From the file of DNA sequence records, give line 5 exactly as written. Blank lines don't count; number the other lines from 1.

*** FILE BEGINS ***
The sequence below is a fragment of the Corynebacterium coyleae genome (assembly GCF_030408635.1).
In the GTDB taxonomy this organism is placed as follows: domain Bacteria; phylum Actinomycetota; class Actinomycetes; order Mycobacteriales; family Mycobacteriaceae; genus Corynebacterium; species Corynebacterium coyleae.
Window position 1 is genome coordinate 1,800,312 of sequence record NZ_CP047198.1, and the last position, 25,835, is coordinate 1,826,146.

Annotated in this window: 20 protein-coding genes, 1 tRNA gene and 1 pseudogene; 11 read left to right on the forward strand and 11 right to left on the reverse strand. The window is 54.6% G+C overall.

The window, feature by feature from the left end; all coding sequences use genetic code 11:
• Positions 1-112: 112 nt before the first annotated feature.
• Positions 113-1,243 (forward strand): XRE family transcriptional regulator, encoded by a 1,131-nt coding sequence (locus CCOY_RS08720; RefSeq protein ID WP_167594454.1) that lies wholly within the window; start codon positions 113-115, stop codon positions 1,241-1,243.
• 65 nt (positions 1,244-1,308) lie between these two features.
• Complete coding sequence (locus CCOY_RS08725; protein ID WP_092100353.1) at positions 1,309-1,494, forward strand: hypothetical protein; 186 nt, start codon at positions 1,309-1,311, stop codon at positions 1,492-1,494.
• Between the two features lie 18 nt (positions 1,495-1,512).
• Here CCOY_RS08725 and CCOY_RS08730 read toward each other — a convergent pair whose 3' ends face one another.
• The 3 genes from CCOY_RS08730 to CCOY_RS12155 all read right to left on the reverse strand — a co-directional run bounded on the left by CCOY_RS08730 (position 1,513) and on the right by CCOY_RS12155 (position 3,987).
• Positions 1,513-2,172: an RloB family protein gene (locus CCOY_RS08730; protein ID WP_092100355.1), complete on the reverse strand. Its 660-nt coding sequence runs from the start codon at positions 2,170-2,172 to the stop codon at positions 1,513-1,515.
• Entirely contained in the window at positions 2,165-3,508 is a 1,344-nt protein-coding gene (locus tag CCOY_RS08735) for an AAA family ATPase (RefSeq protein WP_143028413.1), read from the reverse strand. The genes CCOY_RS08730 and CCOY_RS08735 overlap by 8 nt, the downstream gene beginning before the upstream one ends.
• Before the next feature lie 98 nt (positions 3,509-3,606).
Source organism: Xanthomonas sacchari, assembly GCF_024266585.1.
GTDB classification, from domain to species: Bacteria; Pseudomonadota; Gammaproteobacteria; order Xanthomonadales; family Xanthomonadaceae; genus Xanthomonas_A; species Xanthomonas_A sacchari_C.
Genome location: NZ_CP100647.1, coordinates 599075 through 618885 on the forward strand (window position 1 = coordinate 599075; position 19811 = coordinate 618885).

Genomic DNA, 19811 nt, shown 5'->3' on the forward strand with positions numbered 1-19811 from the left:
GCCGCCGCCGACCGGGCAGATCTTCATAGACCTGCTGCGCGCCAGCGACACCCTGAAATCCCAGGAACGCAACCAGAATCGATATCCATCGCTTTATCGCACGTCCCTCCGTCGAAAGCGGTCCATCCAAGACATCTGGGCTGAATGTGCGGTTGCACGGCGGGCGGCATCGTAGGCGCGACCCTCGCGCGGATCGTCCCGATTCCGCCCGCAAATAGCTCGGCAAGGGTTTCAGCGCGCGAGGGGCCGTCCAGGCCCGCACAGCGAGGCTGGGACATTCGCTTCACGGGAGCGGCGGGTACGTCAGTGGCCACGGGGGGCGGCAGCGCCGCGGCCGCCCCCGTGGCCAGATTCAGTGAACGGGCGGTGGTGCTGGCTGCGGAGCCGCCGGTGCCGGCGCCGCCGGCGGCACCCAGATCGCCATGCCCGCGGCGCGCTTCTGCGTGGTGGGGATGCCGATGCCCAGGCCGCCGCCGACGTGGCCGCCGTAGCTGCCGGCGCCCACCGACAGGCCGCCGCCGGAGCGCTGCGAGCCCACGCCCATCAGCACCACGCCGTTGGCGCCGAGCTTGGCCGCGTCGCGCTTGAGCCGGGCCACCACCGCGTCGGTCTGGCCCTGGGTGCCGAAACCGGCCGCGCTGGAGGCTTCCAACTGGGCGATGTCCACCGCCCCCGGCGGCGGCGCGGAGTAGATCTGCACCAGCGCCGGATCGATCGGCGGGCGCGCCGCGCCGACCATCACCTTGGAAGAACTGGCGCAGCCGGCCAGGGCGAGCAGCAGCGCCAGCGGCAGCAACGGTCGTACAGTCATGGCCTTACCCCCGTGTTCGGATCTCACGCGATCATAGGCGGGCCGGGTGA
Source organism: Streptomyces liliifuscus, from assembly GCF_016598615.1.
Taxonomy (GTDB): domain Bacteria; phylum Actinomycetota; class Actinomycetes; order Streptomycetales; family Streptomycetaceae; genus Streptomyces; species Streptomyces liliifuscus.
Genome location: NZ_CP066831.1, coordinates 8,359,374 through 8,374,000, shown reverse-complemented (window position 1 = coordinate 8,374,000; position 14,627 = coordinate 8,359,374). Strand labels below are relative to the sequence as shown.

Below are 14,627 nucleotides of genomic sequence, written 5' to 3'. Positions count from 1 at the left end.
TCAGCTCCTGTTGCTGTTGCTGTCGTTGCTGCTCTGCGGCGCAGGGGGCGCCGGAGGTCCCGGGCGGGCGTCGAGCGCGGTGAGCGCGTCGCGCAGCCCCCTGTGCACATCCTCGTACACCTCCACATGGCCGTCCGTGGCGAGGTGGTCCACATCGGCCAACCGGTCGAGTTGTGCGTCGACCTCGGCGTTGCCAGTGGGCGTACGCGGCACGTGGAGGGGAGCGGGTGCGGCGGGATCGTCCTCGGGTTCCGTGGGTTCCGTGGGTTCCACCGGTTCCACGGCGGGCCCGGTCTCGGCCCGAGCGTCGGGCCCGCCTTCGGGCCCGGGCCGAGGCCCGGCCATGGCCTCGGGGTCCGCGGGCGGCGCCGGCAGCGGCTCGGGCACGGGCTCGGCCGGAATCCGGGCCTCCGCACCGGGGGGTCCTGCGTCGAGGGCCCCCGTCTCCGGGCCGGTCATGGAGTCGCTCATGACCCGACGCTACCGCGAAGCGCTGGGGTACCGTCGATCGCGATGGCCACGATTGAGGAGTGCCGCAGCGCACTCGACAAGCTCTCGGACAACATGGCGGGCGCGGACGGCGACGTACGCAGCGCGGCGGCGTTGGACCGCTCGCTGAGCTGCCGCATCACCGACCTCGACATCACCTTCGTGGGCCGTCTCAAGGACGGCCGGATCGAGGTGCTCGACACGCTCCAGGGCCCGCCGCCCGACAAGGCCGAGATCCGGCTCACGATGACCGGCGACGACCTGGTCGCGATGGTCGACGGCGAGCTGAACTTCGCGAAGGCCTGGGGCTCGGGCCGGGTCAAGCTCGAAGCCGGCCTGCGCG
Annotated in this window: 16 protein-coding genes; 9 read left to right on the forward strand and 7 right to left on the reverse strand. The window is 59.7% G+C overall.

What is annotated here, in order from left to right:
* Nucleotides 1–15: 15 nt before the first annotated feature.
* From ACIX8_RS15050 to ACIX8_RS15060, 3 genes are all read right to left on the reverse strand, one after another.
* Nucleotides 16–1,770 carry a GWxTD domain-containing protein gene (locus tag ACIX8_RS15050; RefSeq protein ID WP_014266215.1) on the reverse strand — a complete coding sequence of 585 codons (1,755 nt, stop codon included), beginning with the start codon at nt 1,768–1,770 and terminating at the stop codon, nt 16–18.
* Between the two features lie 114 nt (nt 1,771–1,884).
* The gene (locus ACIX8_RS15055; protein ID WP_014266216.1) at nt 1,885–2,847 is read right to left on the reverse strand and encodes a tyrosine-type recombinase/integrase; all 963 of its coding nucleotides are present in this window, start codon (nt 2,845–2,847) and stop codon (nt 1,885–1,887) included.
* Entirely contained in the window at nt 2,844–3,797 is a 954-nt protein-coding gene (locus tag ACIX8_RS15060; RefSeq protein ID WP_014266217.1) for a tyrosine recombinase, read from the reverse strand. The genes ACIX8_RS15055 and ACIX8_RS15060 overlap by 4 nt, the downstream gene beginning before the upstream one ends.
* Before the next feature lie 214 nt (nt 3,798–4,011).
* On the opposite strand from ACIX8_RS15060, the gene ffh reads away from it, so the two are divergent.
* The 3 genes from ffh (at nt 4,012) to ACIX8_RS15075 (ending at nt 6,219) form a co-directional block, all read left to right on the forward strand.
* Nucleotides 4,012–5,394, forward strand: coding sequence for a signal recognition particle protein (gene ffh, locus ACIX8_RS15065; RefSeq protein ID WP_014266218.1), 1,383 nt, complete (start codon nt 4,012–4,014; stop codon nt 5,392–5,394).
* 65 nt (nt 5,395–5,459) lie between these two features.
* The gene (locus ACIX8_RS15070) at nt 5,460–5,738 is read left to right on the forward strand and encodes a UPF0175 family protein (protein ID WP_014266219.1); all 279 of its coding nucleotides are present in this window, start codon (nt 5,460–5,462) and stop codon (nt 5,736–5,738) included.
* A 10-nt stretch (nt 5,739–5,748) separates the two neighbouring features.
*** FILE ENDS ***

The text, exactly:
The window, feature by feature from the left end; all coding sequences use genetic code 11: